After one year of using Tablet PCs, one thing I’m very aware of is that up to this point, the applications that I’m using on it don’t make me any money. As a developer, my desktop is where the money-making apps are for me. This needs to change.
You see, note-taking is terrific on the Tablet PC, but I don’t make money directly from it. I take notes because I have to. The Tablet PC makes me more efficient taking notes, but it’s not like I can sell my handwritten scribbles to anyone.
I imagine if I was a cartoonist or artist this might be different. I can see people like this making a living someday on their Tablets.
Yeah, I can argue that the Tablet PC enables me to perform light editing and debugging during normal down time when I’m out and about. However, this increase in productivity is rather small. I bet the future will bring ink-oriented developer tools and applications that rival the productivity levels we see today.
Here are just a few possibilities:
1. Faster design, brainstorming, and editing of prototypes using ink. Ink makes terrific sense here, because it is freeform. The trick will be to make tools like these that can get me from rough sketches and ideas to skeleton or production code faster.
2. Enhanced visualization of debugging: Developers spend a great deal of time debugging. Unfortunately, few tools are able to help us visualize what we are debugging because the problem is so general. However, I write down intermediate states of my programs on the Tablet PC or paper all the time and manually copy over values from the debugger. This suggests that there’s a possible automated or semi-automatic way to tie debuggers and ink together. It’s could be an excellent application because it adheres to a solid engineering principle: let the human do what they do best, and use the computer to do what it does best.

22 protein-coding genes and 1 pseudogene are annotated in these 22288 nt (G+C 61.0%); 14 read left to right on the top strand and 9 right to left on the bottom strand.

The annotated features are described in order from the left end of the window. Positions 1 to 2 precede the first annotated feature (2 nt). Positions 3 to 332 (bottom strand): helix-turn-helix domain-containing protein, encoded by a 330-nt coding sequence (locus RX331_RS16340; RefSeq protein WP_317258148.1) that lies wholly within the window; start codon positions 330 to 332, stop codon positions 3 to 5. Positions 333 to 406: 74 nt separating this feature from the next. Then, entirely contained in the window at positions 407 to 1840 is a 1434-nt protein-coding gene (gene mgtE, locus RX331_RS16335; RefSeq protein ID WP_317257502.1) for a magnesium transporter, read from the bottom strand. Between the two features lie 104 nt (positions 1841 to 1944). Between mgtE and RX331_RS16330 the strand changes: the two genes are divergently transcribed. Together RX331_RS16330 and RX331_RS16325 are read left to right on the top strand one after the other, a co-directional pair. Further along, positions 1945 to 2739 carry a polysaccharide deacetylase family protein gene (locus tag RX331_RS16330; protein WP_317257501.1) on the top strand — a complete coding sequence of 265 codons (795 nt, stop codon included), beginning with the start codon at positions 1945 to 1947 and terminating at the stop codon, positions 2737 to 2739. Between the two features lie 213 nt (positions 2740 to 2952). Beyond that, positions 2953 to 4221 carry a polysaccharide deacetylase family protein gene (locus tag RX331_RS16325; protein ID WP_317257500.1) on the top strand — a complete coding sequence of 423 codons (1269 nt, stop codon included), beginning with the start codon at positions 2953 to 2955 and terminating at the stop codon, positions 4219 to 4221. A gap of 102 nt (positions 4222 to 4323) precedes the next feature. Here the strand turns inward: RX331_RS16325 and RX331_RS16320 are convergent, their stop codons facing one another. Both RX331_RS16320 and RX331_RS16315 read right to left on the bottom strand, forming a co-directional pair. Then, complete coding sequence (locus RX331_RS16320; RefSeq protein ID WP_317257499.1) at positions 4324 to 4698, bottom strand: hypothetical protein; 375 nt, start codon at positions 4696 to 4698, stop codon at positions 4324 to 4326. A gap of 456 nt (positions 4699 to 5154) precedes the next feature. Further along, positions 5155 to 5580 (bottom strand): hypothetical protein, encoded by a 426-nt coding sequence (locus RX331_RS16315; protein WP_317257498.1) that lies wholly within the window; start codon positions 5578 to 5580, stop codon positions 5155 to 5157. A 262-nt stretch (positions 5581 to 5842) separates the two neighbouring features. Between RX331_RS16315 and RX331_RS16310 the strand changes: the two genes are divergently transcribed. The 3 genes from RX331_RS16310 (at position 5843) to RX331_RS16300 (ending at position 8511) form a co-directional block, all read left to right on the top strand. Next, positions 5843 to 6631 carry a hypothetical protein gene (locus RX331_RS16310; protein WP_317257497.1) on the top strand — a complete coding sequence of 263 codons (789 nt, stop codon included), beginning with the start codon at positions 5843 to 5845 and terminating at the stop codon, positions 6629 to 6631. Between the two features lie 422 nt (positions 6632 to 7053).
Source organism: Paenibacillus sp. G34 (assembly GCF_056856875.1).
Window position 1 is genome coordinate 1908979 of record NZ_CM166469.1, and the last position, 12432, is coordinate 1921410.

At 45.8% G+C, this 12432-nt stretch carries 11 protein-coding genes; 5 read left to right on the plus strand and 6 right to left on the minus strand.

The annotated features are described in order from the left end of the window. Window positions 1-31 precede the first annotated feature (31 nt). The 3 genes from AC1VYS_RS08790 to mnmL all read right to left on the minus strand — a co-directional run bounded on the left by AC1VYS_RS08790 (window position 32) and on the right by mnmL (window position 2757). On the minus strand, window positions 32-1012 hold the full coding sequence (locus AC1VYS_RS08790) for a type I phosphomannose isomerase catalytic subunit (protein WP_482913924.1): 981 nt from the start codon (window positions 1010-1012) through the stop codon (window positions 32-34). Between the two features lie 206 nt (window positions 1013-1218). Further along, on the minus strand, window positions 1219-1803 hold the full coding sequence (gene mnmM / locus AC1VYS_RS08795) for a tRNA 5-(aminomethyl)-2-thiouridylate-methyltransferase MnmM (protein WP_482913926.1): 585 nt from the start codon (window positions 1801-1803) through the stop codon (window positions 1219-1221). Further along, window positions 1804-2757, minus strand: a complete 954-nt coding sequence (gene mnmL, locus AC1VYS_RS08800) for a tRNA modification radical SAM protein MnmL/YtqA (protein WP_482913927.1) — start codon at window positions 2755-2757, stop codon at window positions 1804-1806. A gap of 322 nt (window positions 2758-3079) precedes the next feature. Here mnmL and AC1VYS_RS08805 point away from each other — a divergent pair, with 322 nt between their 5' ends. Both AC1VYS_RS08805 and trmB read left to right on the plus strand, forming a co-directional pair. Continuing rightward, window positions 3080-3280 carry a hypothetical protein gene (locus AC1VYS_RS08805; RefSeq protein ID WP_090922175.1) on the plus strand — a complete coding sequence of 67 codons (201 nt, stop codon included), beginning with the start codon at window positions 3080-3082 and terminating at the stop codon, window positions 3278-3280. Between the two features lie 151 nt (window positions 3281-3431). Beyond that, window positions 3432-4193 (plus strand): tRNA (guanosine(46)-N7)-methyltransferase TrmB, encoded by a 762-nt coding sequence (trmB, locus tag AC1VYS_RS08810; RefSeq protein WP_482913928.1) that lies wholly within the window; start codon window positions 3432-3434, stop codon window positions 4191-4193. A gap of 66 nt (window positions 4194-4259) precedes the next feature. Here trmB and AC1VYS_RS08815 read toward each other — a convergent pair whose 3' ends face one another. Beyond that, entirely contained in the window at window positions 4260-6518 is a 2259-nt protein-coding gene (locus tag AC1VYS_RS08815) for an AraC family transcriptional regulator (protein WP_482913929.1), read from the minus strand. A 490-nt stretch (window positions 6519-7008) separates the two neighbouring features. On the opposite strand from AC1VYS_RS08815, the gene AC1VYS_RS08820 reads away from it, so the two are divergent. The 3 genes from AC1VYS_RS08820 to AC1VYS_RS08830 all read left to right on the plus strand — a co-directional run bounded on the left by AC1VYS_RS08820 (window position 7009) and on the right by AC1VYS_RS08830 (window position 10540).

3. Bug tracking and version control needs to be designed around ink. After using OneNote and Journal for much of my note taking while developing I’ve begun to realize how much copying needs to take place when working with traditional text-only version control systems. Not only that, but after using OneNote I’ve gotten hooked on copy/pasting screenshots of bugs or snippets of code that I mark up with ink into my notes. Traditional source code/version control/bug tracking software doesn’t have the expressive power that my notes have. Further, it all makes me wonder if these software development tools would increase productivity if they were flipped on their heads and input was collected in a distributed fashion from more generic note-taking front ends rather than form-based database apps.
4. Ink comments in source code. Doesn’t it make sense for ink comments to be embeddable in source code?
5. New programming models. Over the years people have tried various visual programming methodologies, but nothing sticks. Programming may just be a hard problem in general to solve with these techniques, but maybe there’s a subset that’s more approachable. Can the development process for enterprise developers be made more efficient with ink? Another sub-category are developers that are on their feet. Imagine someone on a factory floor that needs to tweak a process or re-sequence a machine. A stylus/ink-based programming language could save them time because they could program standing right where they are.
I’m still learning where ink might fit in the development process. Anyone have any other ideas?